Upon its release in 1942, TO BE OR NOT TO BE (Story by Melchior Lengyel, Screenplay by Edwin Justus Meyer, with contributions from Lubitsch as well) was not particularly well received. Reviewing it in The New York Times, Bosley Crowther stated that “To call it callous and macabre is understating the case,” adding that he much preferred a brief documentary on the R.A.F. that played with the main feature. The tragic death of legendary star Carole Lombard in a plane crash, only a few weeks after the completion of photography, was no doubt a factor in the response but a greater reason was certainly the fact that a comedic take on the Nazis at that point in time was not exactly looked at favorably. It wasn’t until later that the film began to be appreciated for the masterwork that it is. The famed Lubitsch Touch is something that I can only begin to understand and describe to someone not familiar with it but it certainly refers to the elegance the director brought to his films, the way the jokes sneak up on you in a quiet way while the story still manages to have a great deal of depth to it through those laughs. There’s also a great deal of brilliant plot construction that seems to have been forgotten about in recent years and what the director brought to his films deserves to be better known today. Peter Bogdanovich has recounted Jack Benny telling him that the star accepted the lead in the film when it was offered him without the slightest inkling of what the story was, saying that considering how many lousy directors he got stuck with on his films then if a director of Lubitsch’s caliber wanted him, “Who cares what the script is!” As a result, it’s the only film the great comedian is remembered for on any serious level. He’s very good in the role of Joseph Tura, particularly in the second half when the ultra-vain actor has to begin taking on other personas to help pull one over on the Nazis, but Carole Lombard is the one who is truly amazing and as Maria Tura has to be one of my favorite comic performances by an actress ever. The elegance she brings to it, the inner life she projects in every shot makes it perfectly believable why every single male in the movie falls for her instantly. The spin she continually brings to her already sharp dialogue is simply amazing. She has one line to Robert Stack’s flyer, who as leaving their first meeting says that it’s the first time he ever met an actress and she responds , “Lieutenant, this is the first time I’ve ever met a man who could drop three tons of dynamite in two minutes. Bye!” That reads like nothing on the page but the loopy, thunderstruck way she says it makes it one of my all-time favorite line readings and it’s hard not to want to climb into the movie just to meet her. The film is filled with lines that you don’t expect anything from such as the runner of Benny’s vain star referred to as “that great, great actor” which pay off wonderfully. TO BE OR NOT TO BE—the title is used in the film as the special code for when Stack should exit the play to go backstage to meet Lombard, leading to, as Benny puts it, "What every actor dreads"--is endlessly rewatchable. The more serious elements of the story are of course there and while they’re not given short shrift, the movie doesn’t make a big deal out of them. In fact, they help to give added resonance to every joke in the film.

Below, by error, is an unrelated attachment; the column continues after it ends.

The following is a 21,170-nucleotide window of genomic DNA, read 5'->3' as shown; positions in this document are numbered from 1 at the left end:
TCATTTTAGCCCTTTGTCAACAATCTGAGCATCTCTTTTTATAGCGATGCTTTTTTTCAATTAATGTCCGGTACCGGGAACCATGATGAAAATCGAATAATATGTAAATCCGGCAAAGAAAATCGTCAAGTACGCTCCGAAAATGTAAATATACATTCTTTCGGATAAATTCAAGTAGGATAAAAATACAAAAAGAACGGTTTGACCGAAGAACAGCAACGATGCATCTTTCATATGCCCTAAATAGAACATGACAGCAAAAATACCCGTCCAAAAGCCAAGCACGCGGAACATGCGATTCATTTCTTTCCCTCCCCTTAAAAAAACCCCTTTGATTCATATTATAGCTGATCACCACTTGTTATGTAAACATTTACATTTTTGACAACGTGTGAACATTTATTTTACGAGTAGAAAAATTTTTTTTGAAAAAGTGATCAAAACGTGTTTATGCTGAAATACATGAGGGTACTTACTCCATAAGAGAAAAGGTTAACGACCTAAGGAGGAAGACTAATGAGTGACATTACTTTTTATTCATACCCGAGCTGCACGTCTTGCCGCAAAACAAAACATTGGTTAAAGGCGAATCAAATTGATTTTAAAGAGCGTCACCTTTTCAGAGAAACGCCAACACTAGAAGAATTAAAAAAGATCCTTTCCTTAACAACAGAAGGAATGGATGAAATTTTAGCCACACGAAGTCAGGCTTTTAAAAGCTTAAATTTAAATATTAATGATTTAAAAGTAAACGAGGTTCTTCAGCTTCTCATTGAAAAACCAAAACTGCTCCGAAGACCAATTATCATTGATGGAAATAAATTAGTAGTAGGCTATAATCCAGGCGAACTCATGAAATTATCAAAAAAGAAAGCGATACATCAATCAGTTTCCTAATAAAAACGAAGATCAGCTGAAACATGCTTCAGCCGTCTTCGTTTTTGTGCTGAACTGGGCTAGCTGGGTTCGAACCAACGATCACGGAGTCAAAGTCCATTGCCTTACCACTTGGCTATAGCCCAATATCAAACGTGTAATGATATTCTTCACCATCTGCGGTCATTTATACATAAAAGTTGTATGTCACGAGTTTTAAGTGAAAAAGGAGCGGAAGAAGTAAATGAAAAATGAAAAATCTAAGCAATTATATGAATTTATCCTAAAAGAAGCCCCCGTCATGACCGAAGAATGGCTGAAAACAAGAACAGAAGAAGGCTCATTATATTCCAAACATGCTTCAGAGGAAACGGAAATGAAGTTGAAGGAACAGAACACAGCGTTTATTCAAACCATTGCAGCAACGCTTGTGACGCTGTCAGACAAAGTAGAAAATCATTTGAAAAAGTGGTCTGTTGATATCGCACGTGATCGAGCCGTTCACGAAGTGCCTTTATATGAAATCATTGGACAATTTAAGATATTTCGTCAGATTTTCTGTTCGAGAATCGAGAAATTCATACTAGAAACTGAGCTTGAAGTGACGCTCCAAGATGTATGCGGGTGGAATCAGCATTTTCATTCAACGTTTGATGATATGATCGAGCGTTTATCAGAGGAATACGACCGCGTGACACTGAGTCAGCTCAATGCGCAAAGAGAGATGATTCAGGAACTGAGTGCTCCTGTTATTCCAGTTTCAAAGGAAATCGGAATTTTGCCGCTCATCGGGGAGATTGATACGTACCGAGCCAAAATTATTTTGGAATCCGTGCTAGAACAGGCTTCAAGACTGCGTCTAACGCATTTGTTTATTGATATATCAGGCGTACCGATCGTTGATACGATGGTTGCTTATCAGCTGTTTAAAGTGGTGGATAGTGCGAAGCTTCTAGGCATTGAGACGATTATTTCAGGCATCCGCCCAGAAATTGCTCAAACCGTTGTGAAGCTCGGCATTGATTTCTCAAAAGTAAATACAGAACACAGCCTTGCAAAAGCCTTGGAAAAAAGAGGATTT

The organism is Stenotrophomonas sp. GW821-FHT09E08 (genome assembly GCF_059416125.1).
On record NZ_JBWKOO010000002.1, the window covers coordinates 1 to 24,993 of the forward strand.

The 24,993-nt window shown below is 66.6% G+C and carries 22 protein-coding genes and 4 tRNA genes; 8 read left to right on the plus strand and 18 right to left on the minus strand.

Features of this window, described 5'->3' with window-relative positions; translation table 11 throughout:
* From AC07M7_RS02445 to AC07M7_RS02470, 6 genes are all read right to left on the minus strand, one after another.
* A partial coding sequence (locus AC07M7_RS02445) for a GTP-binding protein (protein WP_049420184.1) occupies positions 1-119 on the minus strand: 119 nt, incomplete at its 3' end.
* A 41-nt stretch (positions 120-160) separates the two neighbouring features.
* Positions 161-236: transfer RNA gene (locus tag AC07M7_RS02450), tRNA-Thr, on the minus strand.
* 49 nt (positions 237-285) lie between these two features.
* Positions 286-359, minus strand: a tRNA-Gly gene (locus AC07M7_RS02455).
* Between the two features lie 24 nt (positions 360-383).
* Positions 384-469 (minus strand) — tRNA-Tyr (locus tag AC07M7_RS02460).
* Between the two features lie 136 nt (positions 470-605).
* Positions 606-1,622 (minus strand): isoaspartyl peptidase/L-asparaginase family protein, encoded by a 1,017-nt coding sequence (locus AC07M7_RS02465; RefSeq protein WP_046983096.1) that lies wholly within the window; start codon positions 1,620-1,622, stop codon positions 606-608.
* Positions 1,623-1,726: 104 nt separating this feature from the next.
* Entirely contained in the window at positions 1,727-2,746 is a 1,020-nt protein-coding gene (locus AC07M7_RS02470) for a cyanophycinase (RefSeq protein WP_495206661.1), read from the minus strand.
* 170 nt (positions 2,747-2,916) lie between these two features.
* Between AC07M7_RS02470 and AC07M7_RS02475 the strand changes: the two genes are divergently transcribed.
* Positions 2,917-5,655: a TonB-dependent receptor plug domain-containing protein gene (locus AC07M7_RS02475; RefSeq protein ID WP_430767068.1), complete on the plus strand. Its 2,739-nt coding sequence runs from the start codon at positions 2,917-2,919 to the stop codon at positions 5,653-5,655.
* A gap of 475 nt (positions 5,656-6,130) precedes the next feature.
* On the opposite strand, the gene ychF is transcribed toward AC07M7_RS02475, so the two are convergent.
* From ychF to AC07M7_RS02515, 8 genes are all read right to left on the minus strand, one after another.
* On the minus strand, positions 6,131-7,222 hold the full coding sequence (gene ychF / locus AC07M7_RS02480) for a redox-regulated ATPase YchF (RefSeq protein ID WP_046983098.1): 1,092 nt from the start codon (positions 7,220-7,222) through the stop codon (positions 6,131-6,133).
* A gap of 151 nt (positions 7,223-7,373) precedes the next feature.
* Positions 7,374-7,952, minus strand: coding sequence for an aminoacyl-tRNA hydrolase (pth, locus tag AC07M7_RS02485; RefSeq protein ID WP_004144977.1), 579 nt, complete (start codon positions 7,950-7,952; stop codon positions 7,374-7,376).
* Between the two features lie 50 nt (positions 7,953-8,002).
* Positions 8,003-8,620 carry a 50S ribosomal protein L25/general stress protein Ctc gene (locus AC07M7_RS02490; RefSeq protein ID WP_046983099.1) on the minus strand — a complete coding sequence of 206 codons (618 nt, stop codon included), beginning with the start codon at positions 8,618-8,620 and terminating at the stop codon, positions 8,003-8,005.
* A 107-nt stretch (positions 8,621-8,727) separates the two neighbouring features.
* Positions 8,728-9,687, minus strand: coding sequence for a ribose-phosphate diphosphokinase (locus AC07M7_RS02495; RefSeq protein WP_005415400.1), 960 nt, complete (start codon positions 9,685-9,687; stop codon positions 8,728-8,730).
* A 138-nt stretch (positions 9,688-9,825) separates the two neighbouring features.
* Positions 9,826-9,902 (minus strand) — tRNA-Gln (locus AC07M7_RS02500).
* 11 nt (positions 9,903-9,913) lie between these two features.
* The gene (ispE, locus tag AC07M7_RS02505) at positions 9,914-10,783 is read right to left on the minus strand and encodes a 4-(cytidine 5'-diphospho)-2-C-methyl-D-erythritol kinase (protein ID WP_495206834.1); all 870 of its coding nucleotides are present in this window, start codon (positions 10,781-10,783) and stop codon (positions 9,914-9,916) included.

If someone who hadn’t seen the original for a long time watched the 1983 remake (Screenplay by Thomas Meehan & Ronny Graham), they might think it was closer than it really is. It’s not quite a scene-for-scene redo. More like a plot-stroke-for-plot-stroke sort of thing. The story is essentially the same (though the lead’s name is changed from Tura to Bronski, the name of a minor character in the original) and a fair amount of dialogue recurs throughout, even a handful of serious lines (“People are going to kill each other and be killed.”) But the remake takes a much broader approach to the material, inserting jokes where there didn’t used to be any and taking places where jokes used to be and making bigger, more obvious laughs out of them. The “great, great actor” runner is left out this time (a substitution is the line “He’s world famous in Poland,” which is funny, but a little more obvious) and there are numerous types of bits like Mel Brooks saying “Don’t look at me! Don’t look at me!” when he’s wanted to impersonate somebody, followed by the hard cut to him in full costume, shouting “Look at me!” in disbelief. Reaction to the film when it was released during Christmas 1983 was mixed although somewhat fittingly, in The New York Times Vincent Canby called it “smashingly funny,” while also making his admiration for the “brilliant” Lubitsch version very clear. I started to watch the remake as soon as I finished the original and with the extremely satisfying elegance of that experience still fresh in mind within a few minutes I was wishing for everyone onscreen to just calm down for a moment. It probably is funnier than the original since technically there are more jokes throughout, but the jokes that are in the Lubitsch version are more satisfying and so is the film. That’s not to say in any way that the remake is bad, it’s actually consistently enjoyable. Stylistically, it’s not even all that different—while camera setups may not be recreated the basic style of it feels pretty similar to how a film in the 40s would have been shot (though it’s in color, of course). The changes are mostly to amp up the comedy--it’s Brooks who dresses up as Hitler, which Benny’s character didn’t do in the earlier film and instead of a straight theatrical troupe, the Bronksi Theater presents this company as putting on a full revue which allows for musical numbers (including the famous rendition of “Sweet Georgia Brown” sung in Polish), a Hitler sketch (which plays like something that might have been on YOUR SHOW OF SHOWS if the censors would have allowed it) and, to allow the Shakespeare element, has Brooks’s Bronksi featured in “Highlights from Hamlet” allowing the character to perform the soliloquy that kicks off the plot. Directed by Alan Johnson (choreographer of the famed “Springtime for Hitler” number in THE PRODUCERS) it’s very much in the style of an old-style Hollywood film. Much of it is presumably shot on a backlot and there are very few attempts to make the story bigger than it is. This doesn’t prevent the remake from adding a few elements, such as the plot point of the Bronskis being kicked out of their mansion to make way for the Gestapo (it’s not enough that the Nazis invade Poland—it’s gotta be personal!) as well as more serious subplots involving Bancroft’s gay dresser (James Haake) being captured to be shipped off to the concentration camp and persecuted Jews being hidden in the theater’s cellar worred about the same thing—this is something that never came into play in the original, no doubt because the full truth of these matters weren’t known at the time. It provides the film with an added threat though it doesn’t explain why Mel Brooks never seems to be in any direct danger from the Nazis himself. He’s not a Jew? This plot element helps the final section feature a ‘bigger’ climax including an airstrip escape. But none of this overwhelms the story—it’s always clear that the construction of the Lubitsch version is being treated with respect and affection. The various supporting actors playing the troupe that include welcome familiar faces like George Gaynes, Ronny Graham, Jack Riley, George Wyner and Estelle Reiner, make slightly more of an impression in this version than their counterparts in the original which gives things a slight Sturges feel as well. Even Tim Matheson as the young Lt. Sobinski gets more to play than Robert Stack does—Stack is very good, but his character feels like it gets lost in the second half. Jose Ferrer, in the key role of Professor Siletski is one of the elements that definitely seem to work better this time. Played by Stanley Ridges (star of the interesting Universal horror film BLACK FRIDAY) in the original, that performance winds up coming off as colorless next to Ferrer who is an excellent straight man and even gets a few laughs himself (particularly from some reactions to Anne Bancroft in one scene), though it never detracts from the basic seriousness of the character. Charles Durning, Oscar-nominated for this role, is almost too likable as Lt. Erhardt considering he’s a Nazi (“So, they call me ‘Concentration Camp’ Erhardt!”) but he’s consistently funny every moment he’s on screen, as is Christopher Lloyd as his lackey Schultz. Marley Sims, who I pointed out in my piece on HERO AT LARGE, briefly appears as well, playing the mother to Brooks’ own son Max, recently the author of the zombie novel “World War Z”.